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Nippon ModernJapanese Cinema of the 1920s and 1930s$
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Mitsuyo Wada-Marciano

Print publication date: 2008

Print ISBN-13: 9780824831820

Published to Hawaii Scholarship Online: November 2016

DOI: 10.21313/hawaii/9780824831820.001.0001

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The Creation of Modern Space

The Creation of Modern Space

Chapter:
(p.15) Chapter 1 The Creation of Modern Space
Source:
Nippon Modern
Author(s):

Mitsuyo Wada-Marciano

Publisher:
University of Hawai'i Press
DOI:10.21313/hawaii/9780824831820.003.0002

This chapter explores the cinema’s ability to articulate the spatial disruptions of modernity. It considers how urban space became Japanese cinema’s crucial iconography, one that expressed the contradictory impulses of Japanese modernity toward rationality and the equality of classes, as well as insufficiency and displacement. The chapter examines the intertextual links between the social project of Tokyo’s development and actual film texts and the ways in which a cinematic version of reconfigured space redefined urban dwellers as middle class in order to both manage the increased population and address a mass audience. Two central spaces for the urban middle class, “hometown” and “domestic space,” are discussed through analyses of films such as Izu Dancer (Izu no odoriko, 1933) and Everynight Dreams (Yogoto no yume, 1933).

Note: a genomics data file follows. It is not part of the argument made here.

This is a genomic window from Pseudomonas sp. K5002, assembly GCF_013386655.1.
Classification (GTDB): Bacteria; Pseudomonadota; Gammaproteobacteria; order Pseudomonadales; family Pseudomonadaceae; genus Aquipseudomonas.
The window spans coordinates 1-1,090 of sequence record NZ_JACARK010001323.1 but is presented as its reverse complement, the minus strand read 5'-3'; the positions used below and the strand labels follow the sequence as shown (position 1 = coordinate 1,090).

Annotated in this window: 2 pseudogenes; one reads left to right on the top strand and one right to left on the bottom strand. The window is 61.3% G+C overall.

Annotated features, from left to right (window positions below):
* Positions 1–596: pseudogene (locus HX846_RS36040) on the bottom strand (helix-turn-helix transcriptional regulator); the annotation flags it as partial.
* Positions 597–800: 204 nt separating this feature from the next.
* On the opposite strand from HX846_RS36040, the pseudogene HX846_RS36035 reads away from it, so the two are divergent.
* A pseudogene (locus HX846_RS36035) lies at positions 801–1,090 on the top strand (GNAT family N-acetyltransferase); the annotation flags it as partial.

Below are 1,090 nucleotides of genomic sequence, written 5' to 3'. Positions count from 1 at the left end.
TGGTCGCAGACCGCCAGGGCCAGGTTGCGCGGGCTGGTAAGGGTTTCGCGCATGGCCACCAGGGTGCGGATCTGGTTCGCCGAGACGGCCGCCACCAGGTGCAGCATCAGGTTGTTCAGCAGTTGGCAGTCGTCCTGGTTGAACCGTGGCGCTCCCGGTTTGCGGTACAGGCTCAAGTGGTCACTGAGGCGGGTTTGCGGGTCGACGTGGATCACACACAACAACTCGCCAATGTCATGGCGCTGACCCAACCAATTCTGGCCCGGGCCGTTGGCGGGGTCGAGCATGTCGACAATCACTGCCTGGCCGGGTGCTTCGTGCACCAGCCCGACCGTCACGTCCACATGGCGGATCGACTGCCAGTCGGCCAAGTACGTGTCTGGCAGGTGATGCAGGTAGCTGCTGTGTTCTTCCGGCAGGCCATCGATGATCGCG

Keywords:   urban space, Japanese cinema, Japanese modernity, Tokyo, urban dwellers, urban middle class, hometown, domestic space, Izu Dancer, Everynight Dreams

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